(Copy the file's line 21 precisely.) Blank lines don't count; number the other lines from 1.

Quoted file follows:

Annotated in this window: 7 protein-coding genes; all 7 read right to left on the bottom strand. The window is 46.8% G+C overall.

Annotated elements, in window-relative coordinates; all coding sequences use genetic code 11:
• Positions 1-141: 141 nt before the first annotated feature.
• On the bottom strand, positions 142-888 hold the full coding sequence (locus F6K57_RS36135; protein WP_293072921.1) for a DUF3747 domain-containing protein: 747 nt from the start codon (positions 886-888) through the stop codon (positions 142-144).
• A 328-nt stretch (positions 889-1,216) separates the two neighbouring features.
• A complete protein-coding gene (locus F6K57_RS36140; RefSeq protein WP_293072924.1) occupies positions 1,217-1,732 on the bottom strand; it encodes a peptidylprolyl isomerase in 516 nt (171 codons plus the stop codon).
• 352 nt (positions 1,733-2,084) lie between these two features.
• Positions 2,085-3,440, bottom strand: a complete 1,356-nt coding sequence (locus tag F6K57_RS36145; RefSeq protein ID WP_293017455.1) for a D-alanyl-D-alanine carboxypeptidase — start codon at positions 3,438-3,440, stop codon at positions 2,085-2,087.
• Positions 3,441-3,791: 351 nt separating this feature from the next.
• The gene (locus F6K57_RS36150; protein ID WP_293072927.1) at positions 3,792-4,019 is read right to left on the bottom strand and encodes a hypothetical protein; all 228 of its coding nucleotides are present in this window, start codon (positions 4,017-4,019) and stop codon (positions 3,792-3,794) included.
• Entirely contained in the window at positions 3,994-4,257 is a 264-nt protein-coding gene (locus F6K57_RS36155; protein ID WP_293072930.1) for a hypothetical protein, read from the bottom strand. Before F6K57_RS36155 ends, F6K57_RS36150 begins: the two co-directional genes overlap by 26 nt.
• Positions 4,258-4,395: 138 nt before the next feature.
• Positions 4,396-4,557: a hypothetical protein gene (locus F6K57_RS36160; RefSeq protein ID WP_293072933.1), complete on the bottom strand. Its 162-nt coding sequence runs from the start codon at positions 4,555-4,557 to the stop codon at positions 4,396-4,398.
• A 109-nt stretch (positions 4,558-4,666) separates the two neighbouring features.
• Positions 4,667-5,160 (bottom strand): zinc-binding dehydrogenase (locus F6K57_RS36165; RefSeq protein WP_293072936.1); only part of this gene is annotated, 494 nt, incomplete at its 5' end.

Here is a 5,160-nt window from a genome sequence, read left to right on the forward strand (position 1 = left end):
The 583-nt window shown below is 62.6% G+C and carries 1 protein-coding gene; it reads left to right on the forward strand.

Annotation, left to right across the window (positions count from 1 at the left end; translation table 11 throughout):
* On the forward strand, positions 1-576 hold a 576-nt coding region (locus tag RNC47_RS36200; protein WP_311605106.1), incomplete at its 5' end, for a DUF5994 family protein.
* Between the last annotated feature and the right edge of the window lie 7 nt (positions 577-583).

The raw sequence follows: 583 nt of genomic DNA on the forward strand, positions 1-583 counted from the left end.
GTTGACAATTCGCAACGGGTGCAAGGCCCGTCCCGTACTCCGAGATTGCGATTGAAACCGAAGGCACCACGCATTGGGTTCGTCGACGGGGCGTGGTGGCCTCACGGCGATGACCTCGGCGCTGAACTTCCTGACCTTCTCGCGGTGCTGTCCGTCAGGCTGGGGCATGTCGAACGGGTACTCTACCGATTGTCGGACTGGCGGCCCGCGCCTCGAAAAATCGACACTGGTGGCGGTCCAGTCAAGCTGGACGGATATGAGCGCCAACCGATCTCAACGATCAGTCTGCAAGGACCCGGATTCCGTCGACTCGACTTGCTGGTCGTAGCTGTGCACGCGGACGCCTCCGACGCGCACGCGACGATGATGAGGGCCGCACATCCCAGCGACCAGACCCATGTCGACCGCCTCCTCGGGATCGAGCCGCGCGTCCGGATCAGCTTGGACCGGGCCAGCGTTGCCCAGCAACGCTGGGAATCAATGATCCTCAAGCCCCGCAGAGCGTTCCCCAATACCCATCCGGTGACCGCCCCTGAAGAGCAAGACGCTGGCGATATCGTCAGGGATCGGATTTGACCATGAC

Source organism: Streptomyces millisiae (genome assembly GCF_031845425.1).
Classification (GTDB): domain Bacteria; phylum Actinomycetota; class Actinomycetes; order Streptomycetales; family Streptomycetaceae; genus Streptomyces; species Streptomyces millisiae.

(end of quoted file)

The raw sequence follows: 583 nt of genomic DNA on the forward strand, positions 1-583 counted from the left end.